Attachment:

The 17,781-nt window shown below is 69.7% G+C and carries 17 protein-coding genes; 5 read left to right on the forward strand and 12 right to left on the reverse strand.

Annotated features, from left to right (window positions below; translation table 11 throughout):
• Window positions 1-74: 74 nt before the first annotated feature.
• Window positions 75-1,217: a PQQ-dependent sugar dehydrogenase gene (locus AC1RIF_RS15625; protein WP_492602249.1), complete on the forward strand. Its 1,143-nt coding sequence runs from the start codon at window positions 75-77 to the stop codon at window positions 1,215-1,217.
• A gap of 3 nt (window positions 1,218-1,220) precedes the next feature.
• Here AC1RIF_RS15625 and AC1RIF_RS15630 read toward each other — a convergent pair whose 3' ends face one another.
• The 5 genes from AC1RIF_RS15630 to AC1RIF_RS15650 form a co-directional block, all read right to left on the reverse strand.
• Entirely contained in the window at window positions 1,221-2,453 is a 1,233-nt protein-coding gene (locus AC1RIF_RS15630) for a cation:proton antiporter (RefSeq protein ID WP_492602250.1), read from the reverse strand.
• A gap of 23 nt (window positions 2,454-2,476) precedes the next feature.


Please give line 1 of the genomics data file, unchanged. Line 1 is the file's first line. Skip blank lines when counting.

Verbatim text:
The 17,781-nt window shown below is 69.7% G+C and carries 17 protein-coding genes; 5 read left to right on the forward strand and 12 right to left on the reverse strand.